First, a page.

O.K., that's not exactly right. But Michael Feroli, the chief United States economist at JPMorgan Chase, did a back-of-the-envelope calculation and estimated that the upcoming release of what is expected to be the iPhone 5 could add one-quarter to one-half of a percentage point to the annualized growth rate of America's gross domestic product next quarter.
Our equity analysts believe around 8 million iPhone 5's will be sold in the US in Q4, even while sales of previous generation iPhones are maintained at a solid pace. While we have no idea how much these will retail for, if it is similar to previous launches it would be around $600. Likewise, if the imported cost component is similar to previous leading generation phones it would imply around a $200 per phone addition to imports (which is a subtraction from GDP). The difference between these two figures, $400, would represent the trade margins, which figure into GDP. Thus, calculated using the so-called retail control method, sales of iPhone 5 could boost Q4 GDP by $3.2 billion, or $12.8 billion at an annual rate. This would boost annualized GDP growth in Q4 by 0.33%-point. If hedonically adjusted constant quality prices of phones declined due to newer or better features -- a reasonable conjecture -- then the lift would be even greater, though past iPhone releases don't bear a visible impact on the relevant CPI components. The third of a percentage point lift would limit the downside risk to our Q4 GDP growth projection, which remains 2.0%.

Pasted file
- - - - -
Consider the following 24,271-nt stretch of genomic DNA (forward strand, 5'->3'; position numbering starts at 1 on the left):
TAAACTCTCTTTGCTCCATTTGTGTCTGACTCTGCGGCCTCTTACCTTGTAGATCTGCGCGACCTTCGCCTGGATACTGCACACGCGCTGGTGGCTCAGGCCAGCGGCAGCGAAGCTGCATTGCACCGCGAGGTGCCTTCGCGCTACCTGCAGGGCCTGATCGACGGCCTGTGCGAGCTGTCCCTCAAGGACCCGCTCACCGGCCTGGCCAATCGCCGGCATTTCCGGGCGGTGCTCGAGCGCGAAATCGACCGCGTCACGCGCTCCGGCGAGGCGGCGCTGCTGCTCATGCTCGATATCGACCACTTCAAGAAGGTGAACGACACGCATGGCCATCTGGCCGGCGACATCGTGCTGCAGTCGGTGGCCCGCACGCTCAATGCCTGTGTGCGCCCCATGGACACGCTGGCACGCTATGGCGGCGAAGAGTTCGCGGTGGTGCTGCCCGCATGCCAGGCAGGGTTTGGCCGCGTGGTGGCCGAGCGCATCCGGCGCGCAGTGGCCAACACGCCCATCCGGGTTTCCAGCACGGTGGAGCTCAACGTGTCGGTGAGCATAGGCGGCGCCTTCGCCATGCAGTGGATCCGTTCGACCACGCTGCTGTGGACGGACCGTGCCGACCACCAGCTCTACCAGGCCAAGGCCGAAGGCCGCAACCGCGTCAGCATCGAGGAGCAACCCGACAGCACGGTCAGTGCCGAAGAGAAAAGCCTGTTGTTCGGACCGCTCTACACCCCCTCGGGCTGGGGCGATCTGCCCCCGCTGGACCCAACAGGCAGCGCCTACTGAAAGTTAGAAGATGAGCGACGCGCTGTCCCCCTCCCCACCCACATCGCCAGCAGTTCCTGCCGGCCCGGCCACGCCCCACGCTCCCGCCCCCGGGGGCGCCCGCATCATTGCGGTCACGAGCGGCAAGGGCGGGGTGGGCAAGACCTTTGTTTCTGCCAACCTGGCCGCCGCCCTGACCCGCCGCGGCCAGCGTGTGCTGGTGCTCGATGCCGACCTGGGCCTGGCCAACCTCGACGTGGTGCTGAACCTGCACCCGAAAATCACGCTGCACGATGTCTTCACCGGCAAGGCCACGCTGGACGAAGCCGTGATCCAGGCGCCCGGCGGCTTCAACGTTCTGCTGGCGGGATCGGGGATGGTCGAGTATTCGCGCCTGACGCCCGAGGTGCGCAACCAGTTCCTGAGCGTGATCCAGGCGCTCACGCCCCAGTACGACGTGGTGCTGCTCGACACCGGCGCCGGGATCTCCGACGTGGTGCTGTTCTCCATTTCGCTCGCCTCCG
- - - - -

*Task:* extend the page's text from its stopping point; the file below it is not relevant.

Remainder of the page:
This estimate seems fairly large, and for that reason should be treated skeptically. However, we think the recent evidence is consistent with this projection. The last iPhone launch was at a similar time last year. In October of last year, when the iPhone 4S first became widely available, overall retail sales that month significantly outperformed expectations. Essentially all iPhone sales occur either on-line or in retail stores. Over half of the 0.8% increase in core retail sales last October occurred in wo categories: on-line sales and computer and software sales, which combined had their largest monthly increase on record. The incremental growth of Q4 sales at those stores over Q3, if due to the iPhone, would have added between 0.1% to 0.2%-point to Q4 growth, after subtracting the import drag. Given the iPhone 5 launch is expected to be much larger, we think the estimate mentioned in the first paragraph is reasonable.